Pennsylvania Medicaid Spending and the Affordable Care Act

SEPTEMBER 17, 2012 | Policy Memo by ELIZABETH STELLE

Current Medicaid spending trends are unsustainable.  Medicaid spending (Medical Assistance and Long Term Care) consumes about 30 percent of Pennsylvania's total state operating budget.  In the past decade, Medicaid spending increased 83 percent compared to a 45.4 percent increase in Pennsylvanians' personal income.

Medicaid spending has also outpaced state tax revenue, and costs are projected to continue to grow faster than the economy.  Nationally, Medicaid costs will grow by an estimated 6.6 percent until 2020 without the Affordable Care Act, or 8.1 percent if the act is implemented. The Independent Fiscal Office estimates state welfare spending (largely Medical Assistance) will increase by 8 percent per year for the next three years, five times as fast as General Fund revenue.

Without significant changes, Medicaid spending will require new taxes or continue to crowd out education and other state priorities.

PA Medicaid Spending Per Capita

How does the Affordable Care Act affect Medicaid?  The Affordable Care Act (ACA) expands Medicaid eligibility and limits state Medicaid reform efforts. The ACA requires states to increase eligibility for Medicaid to 133 percent of the Federal Poverty Level for all families.  Currently, states maintain various eligibility limits.

In return for expanding eligibility under the ACA, the federal government would pay the full expansion costs from 2014 to 2016 and at least 90 percent of costs thereafter. However, President Obama's 2013 proposed budget would reduce the share paid by the federal government.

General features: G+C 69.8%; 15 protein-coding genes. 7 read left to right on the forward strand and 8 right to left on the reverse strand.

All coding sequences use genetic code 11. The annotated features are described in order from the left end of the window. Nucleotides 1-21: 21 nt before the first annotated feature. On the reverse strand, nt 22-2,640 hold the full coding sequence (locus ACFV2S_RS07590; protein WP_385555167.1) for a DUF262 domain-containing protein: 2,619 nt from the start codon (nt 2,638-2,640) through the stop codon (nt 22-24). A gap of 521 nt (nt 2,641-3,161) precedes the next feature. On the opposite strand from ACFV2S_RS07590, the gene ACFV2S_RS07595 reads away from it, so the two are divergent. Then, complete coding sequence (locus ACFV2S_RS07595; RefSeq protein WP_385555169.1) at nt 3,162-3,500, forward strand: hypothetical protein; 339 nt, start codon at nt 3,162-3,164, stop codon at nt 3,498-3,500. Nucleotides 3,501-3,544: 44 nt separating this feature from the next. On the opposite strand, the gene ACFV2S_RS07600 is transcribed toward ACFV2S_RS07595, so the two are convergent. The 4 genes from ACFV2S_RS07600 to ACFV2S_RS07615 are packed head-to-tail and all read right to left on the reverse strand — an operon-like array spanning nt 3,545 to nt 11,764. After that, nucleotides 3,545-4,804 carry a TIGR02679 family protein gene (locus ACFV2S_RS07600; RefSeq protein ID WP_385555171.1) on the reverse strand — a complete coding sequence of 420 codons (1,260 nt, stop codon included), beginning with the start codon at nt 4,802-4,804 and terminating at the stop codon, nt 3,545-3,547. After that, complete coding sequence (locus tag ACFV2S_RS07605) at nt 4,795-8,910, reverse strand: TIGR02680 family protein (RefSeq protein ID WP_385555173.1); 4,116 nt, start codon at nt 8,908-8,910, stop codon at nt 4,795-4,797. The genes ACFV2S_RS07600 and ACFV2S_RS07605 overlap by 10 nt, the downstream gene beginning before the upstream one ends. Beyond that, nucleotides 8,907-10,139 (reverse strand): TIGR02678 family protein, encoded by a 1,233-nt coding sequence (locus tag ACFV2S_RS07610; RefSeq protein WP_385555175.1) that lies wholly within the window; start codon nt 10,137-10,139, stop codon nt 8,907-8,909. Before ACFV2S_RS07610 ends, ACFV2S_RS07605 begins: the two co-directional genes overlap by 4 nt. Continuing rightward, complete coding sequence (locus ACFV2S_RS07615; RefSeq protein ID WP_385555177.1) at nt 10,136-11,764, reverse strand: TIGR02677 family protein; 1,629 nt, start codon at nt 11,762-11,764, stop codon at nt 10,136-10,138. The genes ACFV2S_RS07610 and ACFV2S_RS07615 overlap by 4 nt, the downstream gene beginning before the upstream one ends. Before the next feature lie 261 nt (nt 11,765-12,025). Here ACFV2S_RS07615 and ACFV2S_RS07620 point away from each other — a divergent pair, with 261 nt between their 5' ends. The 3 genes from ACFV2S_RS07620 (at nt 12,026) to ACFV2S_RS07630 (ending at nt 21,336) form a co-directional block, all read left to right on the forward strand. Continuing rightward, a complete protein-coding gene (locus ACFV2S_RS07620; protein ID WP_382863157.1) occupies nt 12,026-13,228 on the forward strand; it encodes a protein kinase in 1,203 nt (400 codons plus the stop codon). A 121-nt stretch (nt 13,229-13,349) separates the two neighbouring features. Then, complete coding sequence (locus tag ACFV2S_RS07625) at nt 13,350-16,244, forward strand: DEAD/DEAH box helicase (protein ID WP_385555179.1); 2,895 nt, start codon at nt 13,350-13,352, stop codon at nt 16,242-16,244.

In June, the Supreme Court ruled the federal government cannot force states to increase Medicaid eligibility, making the expansion optional.

The ACA also includes a "Maintenance of Effort" mandate that prevents states from changing current Medicaid eligibility or covered benefits until 2014.

How would the Medicaid expansion impact Pennsylvania?   The expansion will add an additional 800,000 individuals to Medicaid, bringing the state's Medicaid population to about 3 million or one quarter of Pennsylvanians, according to estimates from the Department of Public Welfare.

These newly eligible Pennsylvanians would cost taxpayers more than $21 billion from 2014 to 2022. While federal tax dollars would cover the majority of this cost, Pennsylvania would be on the hook for an estimated $1.3 to $5.5 billion in state taxpayer costs, according to the Heritage Foundation.

How would the ACA impact Medicaid recipients?  Medicaid provides low-quality coverage to recipients. Thanks to low doctor reimbursement rates, patients have a difficult time finding a doctor who accepts Medicaid.  As a result, Medicaid patients use ERs about twice as often as the uninsured and privately insured.  A recent survey in Health Affairs found one third of Medicaid providers refuse new patients even as states expand their Medicaid enrollment, escalating the Medicaid access problem.  Some states, including California, are looking to cut doctor payments even further to address Medicaid funding challenges, exacerbating quality concerns.